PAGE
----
However, in spite of these multiple mutations, or perhaps partly because of them, the Multiculturalism Policy of Canada has never ceased to fuel debate, both among academics and decision-makers and in public opinion (Berry et al. 1983; Abu-Laban and Stasiulis 1992; Corbo 1992; Bissoondath 1994; Li 2003). Criticisms in this regard emanate from opponents to any form of factoring of diversity in the public sphere, as well as from supporters of such recognition who then take issue, not with this normative position in itself, but rather with the limitations of the Policy's definition and implementation. Without any pretensions to comprehensiveness, one may nonetheless, for heuristic purposes, summarize the debate relating to the effects of the Multiculturalism Policy into five broad categories of criticism, which the authors have, in varying degrees, identified.
The first three categories of objections, which are longer-standing but are still expressed today, have more to do with the impact of the Policy on minority group members themselves, whereas the last two, more recent, call into question the broader effects of the Policy on both society and the quality of democratic life.
1. Multiculturalism, while pretending to value diversity, would, in fact, encourage marginalizing or even exclusionary practices towards minorities or, to use a common expression, their "ghettoization." The Policy is thus reproached for unduly emphasizing the promotion of difference at the expense of equality.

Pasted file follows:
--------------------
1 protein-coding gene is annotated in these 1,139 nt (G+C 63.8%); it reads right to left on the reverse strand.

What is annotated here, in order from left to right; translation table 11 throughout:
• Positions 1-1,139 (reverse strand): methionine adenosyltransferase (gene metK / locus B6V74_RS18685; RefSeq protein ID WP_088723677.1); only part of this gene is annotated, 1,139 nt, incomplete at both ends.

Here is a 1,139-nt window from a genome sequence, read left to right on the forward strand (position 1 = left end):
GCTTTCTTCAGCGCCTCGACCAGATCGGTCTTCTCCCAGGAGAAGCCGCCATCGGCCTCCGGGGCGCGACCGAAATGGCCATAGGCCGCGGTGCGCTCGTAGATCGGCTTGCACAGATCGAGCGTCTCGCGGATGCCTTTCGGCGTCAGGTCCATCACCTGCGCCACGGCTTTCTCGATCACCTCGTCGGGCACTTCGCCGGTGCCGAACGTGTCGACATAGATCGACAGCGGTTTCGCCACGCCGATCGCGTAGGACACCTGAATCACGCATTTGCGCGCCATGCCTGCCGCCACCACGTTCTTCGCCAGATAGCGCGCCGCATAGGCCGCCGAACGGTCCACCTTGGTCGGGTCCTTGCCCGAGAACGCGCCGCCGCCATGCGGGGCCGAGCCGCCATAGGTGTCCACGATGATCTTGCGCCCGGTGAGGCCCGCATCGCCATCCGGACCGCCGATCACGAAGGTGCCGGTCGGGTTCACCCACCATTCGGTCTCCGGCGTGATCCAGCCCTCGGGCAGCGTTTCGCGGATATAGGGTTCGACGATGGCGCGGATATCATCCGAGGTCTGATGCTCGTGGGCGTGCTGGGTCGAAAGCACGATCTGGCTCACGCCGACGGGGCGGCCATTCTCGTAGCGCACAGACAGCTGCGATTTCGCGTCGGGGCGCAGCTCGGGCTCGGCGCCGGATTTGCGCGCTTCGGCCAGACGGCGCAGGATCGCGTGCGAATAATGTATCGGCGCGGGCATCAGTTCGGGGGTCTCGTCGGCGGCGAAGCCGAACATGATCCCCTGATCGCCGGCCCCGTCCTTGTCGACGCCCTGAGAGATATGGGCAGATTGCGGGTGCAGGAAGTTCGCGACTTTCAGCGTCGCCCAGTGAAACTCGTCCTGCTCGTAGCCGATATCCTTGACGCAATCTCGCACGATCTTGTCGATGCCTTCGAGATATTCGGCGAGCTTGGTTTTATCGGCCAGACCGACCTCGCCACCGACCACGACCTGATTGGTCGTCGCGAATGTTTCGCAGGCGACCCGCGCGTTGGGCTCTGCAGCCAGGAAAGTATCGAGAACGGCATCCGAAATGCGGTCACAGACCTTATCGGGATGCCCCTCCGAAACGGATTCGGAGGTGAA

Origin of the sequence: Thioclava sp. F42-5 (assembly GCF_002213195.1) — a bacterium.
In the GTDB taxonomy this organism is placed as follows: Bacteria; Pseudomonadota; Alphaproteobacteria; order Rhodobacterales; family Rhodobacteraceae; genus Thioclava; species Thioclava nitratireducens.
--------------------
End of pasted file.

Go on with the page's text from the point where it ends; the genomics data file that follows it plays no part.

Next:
2. Multiculturalism allegedly puts forth a folkloric and static conception of culture and identity that does not do justice to the vitality of these phenomena in a migratory context. The emphasis on the culture of origin (the "elsewhere" and the "bygone days") serves the interests of an ethnic elite eager to retain control over its "base" more than those of minority group members themselves who experience a de facto acculturation (the "here" and "now").
3. Multiculturalism, by overemphasizing the cultural aspect of ethnic relations, allegedly masks the power issues within pluriethnic societies, inter alia those related to racism and socio-economic inequalities. Therefore, it is a policy that legitimizes injustices.
4. Multiculturalism would subordinate individual freedom to community belonging. It imposes a cultural identity or even a "racialization" upon certain individuals against their will, and unduly confers group representative status to unelected "leaders." Therefore, it is contrary to the very principles of liberal democracy.
5. Multiculturalism, by postulating the equality of cultures and a relativism of values, which is unrealistic on a policy level, allegedly inhibits the consensus building that is necessary for public life and the protection of human rights and freedoms. It promotes, in the medium term, a fragmentation of society.